Living Here Guide

Where to go and what to do at some of Charlotte’s best parks

Eight-year-old Jordan Koonce was able to fly his kite with the help of his grandfather, David Preston, in First Ward Park.
Eight-year-old Jordan Koonce was able to fly his kite with the help of his grandfather, David Preston, in First Ward Park.

Whether you’re a Charlotte native like myself, a transplant or someone just passing through, it’s easy to see that the area’s urban parks and open spaces are the crown jewels of the Queen City. They’re beautiful, of course, but one of the best parts about them is even more basic: urban parks are unifiers – places where people of all backgrounds can enjoy the city and the outdoors together.

These open spaces are also a major part of the city and county’s development plans. Consider First Ward Park, the culmination of a joint partnership between Levine Properties, UNC Charlotte, Mecklenburg County and the City of Charlotte. The four-acre park, which opened in December 2015, used to be nine blocks of parking lots. Now it’s intended to be the centerpiece of a new urban village, surrounded by offices, shops, residences and hotels.

But for the uninitiated, here’s a primer on where to go and what to do at some of the city’s best parks:

Where to go for a scenic stroll: Independence Park

Once the site of the city’s first public playground, the 19-acre park located at 300 Hawthorne Lane has many of the amenities of other large parks around the city (baseball fields, basketball courts, volleyball nets), but it’s also one of the city’s most relaxed spots to walk or read a book.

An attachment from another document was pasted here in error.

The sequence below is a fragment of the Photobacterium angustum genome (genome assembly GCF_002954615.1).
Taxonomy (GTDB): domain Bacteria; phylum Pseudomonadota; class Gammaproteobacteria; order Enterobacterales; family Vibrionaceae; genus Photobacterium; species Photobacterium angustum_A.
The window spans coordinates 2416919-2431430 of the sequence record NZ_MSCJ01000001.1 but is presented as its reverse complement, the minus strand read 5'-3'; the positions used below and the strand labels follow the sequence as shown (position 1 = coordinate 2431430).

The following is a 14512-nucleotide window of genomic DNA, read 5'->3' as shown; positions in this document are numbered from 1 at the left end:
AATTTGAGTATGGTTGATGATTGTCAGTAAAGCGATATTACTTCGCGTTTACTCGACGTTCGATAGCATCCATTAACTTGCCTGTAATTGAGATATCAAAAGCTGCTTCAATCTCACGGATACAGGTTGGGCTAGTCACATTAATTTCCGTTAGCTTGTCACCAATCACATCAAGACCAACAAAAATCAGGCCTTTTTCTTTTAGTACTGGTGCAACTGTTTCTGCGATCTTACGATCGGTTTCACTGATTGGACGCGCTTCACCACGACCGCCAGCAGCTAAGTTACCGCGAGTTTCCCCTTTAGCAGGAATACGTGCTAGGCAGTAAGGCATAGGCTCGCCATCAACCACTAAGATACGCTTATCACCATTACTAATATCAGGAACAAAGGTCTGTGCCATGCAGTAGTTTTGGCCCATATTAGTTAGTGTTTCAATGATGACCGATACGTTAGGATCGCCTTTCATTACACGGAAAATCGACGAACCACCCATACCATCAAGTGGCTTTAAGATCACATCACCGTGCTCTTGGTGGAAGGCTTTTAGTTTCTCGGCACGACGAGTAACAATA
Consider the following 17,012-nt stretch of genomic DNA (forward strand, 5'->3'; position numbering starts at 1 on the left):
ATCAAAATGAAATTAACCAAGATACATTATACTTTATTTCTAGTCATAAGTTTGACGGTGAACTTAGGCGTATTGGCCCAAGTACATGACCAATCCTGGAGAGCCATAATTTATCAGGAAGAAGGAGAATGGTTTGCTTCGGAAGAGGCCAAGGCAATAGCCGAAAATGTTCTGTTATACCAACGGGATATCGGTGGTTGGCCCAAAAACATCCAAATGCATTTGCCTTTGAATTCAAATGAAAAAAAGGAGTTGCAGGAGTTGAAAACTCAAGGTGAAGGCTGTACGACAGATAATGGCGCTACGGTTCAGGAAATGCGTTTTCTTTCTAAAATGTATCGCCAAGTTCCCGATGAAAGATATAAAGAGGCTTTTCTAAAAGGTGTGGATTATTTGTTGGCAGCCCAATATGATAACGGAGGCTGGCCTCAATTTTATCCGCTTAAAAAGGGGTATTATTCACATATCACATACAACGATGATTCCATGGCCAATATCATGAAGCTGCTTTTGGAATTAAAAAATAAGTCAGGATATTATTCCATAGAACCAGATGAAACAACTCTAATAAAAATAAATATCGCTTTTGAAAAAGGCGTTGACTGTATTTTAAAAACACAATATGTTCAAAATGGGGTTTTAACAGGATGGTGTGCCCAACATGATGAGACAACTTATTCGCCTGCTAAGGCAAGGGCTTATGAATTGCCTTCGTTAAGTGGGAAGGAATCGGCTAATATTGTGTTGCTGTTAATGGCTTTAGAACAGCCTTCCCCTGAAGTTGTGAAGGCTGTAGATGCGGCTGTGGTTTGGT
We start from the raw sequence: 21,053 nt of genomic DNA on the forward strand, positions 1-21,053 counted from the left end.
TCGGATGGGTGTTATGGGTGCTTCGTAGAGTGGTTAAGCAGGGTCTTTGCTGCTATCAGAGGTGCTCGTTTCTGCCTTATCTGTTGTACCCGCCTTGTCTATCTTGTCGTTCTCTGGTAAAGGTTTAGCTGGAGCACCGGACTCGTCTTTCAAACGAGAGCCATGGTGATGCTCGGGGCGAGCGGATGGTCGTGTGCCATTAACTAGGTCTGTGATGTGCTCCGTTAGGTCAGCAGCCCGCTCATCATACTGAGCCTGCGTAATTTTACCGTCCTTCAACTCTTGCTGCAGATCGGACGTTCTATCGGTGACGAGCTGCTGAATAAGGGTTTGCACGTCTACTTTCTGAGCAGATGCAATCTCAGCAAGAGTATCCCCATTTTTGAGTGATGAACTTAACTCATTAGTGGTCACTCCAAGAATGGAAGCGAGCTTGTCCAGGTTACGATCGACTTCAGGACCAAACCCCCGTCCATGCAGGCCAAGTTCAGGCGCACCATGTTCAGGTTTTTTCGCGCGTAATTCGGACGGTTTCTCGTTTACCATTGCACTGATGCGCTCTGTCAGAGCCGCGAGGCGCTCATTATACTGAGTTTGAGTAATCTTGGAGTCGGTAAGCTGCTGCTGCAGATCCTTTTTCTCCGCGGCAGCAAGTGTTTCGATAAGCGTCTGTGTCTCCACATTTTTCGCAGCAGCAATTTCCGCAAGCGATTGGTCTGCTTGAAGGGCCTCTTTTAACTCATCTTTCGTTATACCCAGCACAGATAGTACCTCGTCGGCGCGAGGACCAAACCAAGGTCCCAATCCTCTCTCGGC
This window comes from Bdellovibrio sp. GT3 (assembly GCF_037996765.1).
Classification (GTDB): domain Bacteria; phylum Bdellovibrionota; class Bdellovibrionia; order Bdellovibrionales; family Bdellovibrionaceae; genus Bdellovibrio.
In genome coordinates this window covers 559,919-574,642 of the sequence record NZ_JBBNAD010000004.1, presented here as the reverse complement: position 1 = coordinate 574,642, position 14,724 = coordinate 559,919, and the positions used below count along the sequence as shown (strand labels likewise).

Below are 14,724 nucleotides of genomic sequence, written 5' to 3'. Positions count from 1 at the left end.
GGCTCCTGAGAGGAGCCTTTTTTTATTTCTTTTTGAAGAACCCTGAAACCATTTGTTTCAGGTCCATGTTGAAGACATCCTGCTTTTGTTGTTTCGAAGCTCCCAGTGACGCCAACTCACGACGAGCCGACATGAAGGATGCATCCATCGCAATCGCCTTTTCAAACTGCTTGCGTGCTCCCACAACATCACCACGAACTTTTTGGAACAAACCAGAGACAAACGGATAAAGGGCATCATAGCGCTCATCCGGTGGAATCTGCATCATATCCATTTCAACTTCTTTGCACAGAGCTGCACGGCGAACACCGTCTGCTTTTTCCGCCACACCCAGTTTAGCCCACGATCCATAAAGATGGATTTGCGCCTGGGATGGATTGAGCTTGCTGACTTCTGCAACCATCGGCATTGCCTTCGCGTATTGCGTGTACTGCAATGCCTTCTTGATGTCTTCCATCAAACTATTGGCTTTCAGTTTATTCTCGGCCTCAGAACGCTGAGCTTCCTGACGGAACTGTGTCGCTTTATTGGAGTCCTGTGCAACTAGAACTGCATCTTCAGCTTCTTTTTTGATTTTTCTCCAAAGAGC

What you’ll find: A rose garden, memorial waterfall and reflecting pool inside a stone archway.

Independence Park Robert Lahser
Analasah Hooper of Charlotte reads in a hammock at Independence Park. Robert Lahser

Where to go for a family picnic: Freedom Park

One of the city’s highest-traffic public spaces, Freedom Park is tucked between Dilworth and Myers Park neighborhoods, and is home to Little League games, family reunions and festivals alike. Plus, there’s plenty of green space for lounging on a blanket in the shade.

What you’ll find: Hillsides, a seven-acre lake (with geese), a concession stand and more than a dozen recreation options, from volleyball courts and soccer fields to batting cages and two playgrounds. There are tons of walking trails and paths, and the park even connects to Little Sugar Creek Greenway. Freedom Park is also adjacent to Discovery Place Nature, which gives visitors hands-on programming to get close to wildlife and experience nature.

Freedom Park Diedra Laird
People at Freedom Park enjoy a sunny Sunday. Diedra Laird

Where to go for a swim: Double Oaks Park, Cordelia Park, Ray’s Splash Planet indoor waterpark

In the summer, it costs $1 per person per day to enter the two outdoor pools: Double Oaks (1200 Newland Road) and Cordelia (2100 N. Davidson St.). At Ray’s Splash Planet (215 N. Sycamore St.), a year-round indoor facility and partnership between the county and Charlotte Mecklenburg Schools, daily entrance fees range from $3 to $11 per person.

What you’ll find: Lifeguards, group activities, free swim lessons (pre-registration required), and – at Double Oaks and Ray’s Splash Planet – water slides.

Where to take pictures with the kids: The Green

Located on top of an underground parking garage in uptown Charlotte, this 1.5-acre “pocket park” (400 S. Tryon St.) is adorned with public works of art that are meant to be climbed on and played with. The Green is surrounded by quick-bite restaurants, shops and three of the city’s most popular museums: the Mint Museum Uptown, the Bechtler Museum of Modern Art and the Harvey B. Gantt Center for African-American Arts + Culture.